Discover this year's fashion trends for men from hyperfunction pieces to summer knits.
AUTHOR Julia Robson
Slip into something stylish this year…
Welcome to the playful new world of menswear. It’s audacious! It’s joyful and it’s progressive. With culturally insightful trendsetters such as the late Virgil Abloh taking the reins at Louis Vuitton menswear, Kim Jones designing for men at Christian Dior and Raf Simons at Prada - what goes down the men’s runways of Milan and Paris in June (the traditional menswear show season) is as highly anticipated as the women’s shows in September. Perhaps even more so!
Joining fashion’s superleague of designers are names like English menswear visionary, Grace Wales Bonner, who is headlining the men’s fashion event: Pitti Immagine Uomo in Florence - since her graduation from Central Saint Martins in 2014, Bonner has proposed a new kind of tailoring embedded with contemporary codes (sportswear, streetwear, loungewear) and references to everyday lifestyles (sensible pockets for iPhones, wallets - even water bottles).
So, just when you thought the tailored suit was relegated to history - it’s back! At least the tailored jacket is for summer, joined by a sporty gilet and/or loose trousers. Bonner, Jones and co have done something similar to Giorgio Armani, when he ripped the linings out of stiff suits - creating the uniform for late 20th century man (think Richard Gere in American Gigolo).
This new tailoring reflects a global outlook, rather than being defined by Euro casual or uptight English dandy. Bonner’s Jamaican roots deliver what she calls ‘cultural luxury’ which doesn’t pinpoint the wearer to a particular metropolis or historical moment in time.
Although it would be incorrect to call it a tailoring ‘renaissance’, the spirit of good taste that men historically got from wearing their Sunday best suit dominates high fashion. Above all these tailored pieces are aspirational – the kind of clothes that signify you own a Maserati or play for a Premier League football club.
Even looser, sporty styles have a swagger. You don’t need to examine things too closely to recognise that the DNA of pickled-in-aspic traditional menswear is very much embedded in this Burberry, oversize sporty jacket or Gucci and Adidas collaboration with its double-breasted jackets.
Anne-Sofie Lucan, of British luxury fashion brand, Lucan whose field sports-inspired menswear sell at Harrods, incorporates functional features like deep pockets and design details like a shoulder that can ‘move’, originally created for a shoot or hunt in signature gilets and jackets. Meanwhile, Connolly embed the culture of driving into their contemporary ranges.
Talking of taking a journey, one overarching theme that unites exhibits at the current London menswear spectacle, V&A Fashioning Masculinities: The Art of Menswear (until Nov 2022) explores the journey menswear has taken, down the years, exploring the 21st century’s unravelling of male stereotypes… despite once denoting military rank, social status, class, wealth or power, today’s trends are aimed at everyman.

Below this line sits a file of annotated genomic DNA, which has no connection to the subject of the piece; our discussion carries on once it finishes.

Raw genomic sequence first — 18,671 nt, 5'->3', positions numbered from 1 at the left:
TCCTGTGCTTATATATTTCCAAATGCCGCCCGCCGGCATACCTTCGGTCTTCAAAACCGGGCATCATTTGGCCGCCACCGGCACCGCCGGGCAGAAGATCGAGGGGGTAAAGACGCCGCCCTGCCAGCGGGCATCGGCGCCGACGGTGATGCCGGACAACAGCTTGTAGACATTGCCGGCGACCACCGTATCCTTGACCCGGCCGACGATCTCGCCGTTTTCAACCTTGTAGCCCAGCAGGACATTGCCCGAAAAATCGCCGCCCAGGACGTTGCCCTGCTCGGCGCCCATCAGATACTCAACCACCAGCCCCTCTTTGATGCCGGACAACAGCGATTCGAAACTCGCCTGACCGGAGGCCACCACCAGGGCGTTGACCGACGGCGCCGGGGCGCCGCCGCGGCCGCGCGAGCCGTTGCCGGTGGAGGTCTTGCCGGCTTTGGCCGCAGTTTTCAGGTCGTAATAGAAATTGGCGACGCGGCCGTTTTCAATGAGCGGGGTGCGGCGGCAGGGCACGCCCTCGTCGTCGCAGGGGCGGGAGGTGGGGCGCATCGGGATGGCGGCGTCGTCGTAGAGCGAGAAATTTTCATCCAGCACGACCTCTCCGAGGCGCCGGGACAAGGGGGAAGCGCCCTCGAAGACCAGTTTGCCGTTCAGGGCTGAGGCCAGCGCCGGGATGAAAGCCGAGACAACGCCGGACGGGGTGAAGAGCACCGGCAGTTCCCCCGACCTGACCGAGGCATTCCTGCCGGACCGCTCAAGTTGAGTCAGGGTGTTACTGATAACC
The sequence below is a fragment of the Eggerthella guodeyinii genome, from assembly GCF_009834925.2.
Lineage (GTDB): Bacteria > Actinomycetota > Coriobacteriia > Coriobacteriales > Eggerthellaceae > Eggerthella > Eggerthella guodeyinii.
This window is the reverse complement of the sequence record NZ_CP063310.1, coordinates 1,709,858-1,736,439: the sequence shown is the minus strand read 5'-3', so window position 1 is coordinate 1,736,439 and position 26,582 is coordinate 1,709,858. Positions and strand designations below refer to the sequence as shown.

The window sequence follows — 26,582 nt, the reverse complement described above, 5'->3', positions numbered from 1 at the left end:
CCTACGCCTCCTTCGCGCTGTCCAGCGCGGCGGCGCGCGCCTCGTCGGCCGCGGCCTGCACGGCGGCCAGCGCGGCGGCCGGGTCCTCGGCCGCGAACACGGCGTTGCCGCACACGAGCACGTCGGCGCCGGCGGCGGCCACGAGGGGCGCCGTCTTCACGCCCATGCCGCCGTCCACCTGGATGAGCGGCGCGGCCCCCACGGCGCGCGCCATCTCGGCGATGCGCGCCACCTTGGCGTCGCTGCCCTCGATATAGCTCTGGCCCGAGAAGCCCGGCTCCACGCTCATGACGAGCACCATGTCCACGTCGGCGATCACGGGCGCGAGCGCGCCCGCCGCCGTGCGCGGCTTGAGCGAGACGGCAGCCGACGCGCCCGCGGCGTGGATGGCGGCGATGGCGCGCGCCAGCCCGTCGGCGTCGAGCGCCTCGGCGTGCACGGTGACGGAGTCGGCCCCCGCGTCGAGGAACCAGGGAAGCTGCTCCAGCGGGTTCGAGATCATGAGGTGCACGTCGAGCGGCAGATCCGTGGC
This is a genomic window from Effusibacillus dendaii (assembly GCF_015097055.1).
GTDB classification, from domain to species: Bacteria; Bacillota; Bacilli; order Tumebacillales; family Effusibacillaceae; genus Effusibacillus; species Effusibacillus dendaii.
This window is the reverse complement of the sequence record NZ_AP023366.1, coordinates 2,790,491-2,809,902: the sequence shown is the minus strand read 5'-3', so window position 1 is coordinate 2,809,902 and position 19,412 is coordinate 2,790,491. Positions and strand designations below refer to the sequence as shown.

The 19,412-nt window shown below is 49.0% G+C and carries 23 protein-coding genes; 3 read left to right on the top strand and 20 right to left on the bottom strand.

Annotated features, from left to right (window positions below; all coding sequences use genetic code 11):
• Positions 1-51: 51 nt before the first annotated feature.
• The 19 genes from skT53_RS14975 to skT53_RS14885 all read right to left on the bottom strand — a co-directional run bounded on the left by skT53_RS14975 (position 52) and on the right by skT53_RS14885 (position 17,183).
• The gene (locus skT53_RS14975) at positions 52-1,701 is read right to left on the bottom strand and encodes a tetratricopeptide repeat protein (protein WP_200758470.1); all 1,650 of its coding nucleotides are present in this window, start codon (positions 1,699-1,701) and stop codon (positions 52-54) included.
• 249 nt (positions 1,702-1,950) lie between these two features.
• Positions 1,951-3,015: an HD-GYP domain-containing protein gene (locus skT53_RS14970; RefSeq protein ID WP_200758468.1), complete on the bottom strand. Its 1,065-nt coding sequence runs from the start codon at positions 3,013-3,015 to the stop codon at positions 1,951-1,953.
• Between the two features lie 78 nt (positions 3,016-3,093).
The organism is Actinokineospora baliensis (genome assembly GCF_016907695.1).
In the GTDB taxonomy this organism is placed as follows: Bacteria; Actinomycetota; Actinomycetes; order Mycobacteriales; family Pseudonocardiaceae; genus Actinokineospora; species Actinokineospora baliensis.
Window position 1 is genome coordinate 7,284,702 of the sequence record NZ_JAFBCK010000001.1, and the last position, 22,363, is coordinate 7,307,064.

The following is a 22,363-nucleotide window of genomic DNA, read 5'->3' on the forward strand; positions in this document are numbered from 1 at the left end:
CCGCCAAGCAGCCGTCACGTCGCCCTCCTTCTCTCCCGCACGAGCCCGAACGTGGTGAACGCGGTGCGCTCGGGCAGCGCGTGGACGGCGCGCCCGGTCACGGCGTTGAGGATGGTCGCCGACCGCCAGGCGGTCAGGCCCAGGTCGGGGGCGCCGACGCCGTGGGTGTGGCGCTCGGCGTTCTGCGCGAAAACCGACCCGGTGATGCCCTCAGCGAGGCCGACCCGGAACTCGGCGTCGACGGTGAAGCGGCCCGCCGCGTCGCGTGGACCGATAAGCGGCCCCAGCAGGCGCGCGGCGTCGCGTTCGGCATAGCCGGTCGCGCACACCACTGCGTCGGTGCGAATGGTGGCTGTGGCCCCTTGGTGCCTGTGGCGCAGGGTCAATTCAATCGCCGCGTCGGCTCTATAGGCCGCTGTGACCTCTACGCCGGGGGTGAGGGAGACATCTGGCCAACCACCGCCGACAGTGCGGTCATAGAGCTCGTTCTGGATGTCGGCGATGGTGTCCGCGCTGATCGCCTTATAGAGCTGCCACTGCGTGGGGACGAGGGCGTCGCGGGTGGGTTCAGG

As a result of the broadening of choice, the men’s clothing industry is thriving - valued at 14 billion pounds in the UK - and catching up fast is the male grooming and cosmetics industry, which is tipped to rival women’s beauty in the very near future. Where once men’s trends translated as a flash of an extra button on a surgeon’s cuff or slight flare in a trouser leg, options today include a kaleidoscope of colours (for summer 2022 - mellow peach, circular grey, pineapple, and fresh mint) and technically innovative soft fabrics.
What used to be called activewear has morphed into multifunctional, structured and versatile pieces often featuring ‘mono-materials’ such as the organic cottons and stretchy man-made fibres referenced by trends site WGSN.
Once something multi-functional meant it was destined for climbers, runners or Wim Hof-types, the latest technology in textiles sees comfort and purpose-ready hyperfunction fashion, including the beloved hooded sweatshirt, t-shirt or jeans - together with the seriously on-trend gilet, or sporty blouson which ideally comes in a performance or natural fabric to keep you cool in the heat - or warm halfway up a mountain; such pieces are often renowned for their comfortable touch or padding and utilitarian silhouette.
Items in this category often have functional pockets, zips and gadget-like designs which will delight the wearer, seeming to do almost anything besides a tax return - indeed, you can become so reliant on these pieces it’s difficult to return to a structured city suit.
In terms of sustainability, there’s been a move away from single-use plastic materials (nylon) to more renewable alternatives; with brands like Patagonia and Lucan meeting the concerns of modern-day shoppers by putting a leading emphasis on protecting the environment.